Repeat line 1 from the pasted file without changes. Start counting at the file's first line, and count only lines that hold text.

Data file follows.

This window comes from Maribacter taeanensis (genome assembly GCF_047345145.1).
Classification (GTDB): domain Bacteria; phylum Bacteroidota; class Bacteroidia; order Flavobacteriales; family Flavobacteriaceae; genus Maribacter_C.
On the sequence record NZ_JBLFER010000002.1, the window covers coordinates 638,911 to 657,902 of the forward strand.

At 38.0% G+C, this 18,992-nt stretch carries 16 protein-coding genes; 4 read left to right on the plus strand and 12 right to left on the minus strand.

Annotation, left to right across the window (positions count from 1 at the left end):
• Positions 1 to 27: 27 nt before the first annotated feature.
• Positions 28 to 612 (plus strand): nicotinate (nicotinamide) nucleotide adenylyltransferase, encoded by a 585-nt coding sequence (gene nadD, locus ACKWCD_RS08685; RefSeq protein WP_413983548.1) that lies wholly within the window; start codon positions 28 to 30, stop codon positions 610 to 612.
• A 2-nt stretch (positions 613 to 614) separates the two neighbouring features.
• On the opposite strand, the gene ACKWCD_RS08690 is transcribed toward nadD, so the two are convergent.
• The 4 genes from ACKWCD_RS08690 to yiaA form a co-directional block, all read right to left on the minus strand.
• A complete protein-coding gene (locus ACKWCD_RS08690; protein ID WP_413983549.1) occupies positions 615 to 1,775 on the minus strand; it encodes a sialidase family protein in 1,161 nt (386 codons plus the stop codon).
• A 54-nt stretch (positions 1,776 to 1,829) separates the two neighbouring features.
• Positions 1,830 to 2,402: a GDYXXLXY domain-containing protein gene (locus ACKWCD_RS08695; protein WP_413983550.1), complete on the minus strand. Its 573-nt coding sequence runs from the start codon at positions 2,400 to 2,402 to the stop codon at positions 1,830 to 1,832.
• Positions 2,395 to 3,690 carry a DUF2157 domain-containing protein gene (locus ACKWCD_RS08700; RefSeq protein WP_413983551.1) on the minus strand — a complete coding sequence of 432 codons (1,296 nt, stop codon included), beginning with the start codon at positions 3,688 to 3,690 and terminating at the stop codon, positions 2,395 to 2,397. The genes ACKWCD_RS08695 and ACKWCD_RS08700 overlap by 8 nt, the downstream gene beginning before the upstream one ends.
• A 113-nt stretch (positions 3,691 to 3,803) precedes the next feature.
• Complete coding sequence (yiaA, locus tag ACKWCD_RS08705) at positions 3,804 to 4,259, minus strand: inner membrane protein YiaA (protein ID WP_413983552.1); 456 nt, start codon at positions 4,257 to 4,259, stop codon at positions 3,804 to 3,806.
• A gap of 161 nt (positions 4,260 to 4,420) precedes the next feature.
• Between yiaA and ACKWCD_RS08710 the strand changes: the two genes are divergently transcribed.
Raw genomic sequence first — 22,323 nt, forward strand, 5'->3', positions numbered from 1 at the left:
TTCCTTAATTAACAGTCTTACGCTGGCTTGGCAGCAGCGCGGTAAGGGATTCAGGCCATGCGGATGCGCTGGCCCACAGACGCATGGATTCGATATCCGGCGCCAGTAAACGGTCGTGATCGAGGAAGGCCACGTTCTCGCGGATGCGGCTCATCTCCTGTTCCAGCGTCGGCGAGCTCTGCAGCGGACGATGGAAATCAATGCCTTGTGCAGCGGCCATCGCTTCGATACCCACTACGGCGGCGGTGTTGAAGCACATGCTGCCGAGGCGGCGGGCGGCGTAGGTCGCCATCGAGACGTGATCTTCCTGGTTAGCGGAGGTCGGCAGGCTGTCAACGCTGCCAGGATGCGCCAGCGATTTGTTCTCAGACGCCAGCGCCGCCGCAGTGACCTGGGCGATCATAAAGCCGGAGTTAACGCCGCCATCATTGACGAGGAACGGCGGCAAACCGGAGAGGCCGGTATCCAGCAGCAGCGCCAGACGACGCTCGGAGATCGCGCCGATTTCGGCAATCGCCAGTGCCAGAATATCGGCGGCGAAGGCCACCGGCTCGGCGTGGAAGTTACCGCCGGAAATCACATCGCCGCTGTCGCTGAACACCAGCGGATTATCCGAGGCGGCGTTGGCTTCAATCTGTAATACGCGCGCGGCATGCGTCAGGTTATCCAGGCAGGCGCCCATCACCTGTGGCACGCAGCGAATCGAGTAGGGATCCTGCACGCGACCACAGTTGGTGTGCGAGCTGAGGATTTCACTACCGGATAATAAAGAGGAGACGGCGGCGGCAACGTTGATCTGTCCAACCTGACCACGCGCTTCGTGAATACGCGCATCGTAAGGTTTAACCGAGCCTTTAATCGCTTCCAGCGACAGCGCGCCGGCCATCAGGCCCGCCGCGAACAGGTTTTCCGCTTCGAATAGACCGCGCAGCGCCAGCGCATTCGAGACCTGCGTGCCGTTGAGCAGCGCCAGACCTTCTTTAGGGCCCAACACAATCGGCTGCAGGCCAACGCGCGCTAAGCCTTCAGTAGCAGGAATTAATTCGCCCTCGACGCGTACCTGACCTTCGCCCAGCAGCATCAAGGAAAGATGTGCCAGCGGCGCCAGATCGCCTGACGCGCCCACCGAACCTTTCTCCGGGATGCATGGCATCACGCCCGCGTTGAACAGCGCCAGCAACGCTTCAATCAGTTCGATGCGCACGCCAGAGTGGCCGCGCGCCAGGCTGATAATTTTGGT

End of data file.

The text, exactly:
This window comes from Maribacter taeanensis (genome assembly GCF_047345145.1).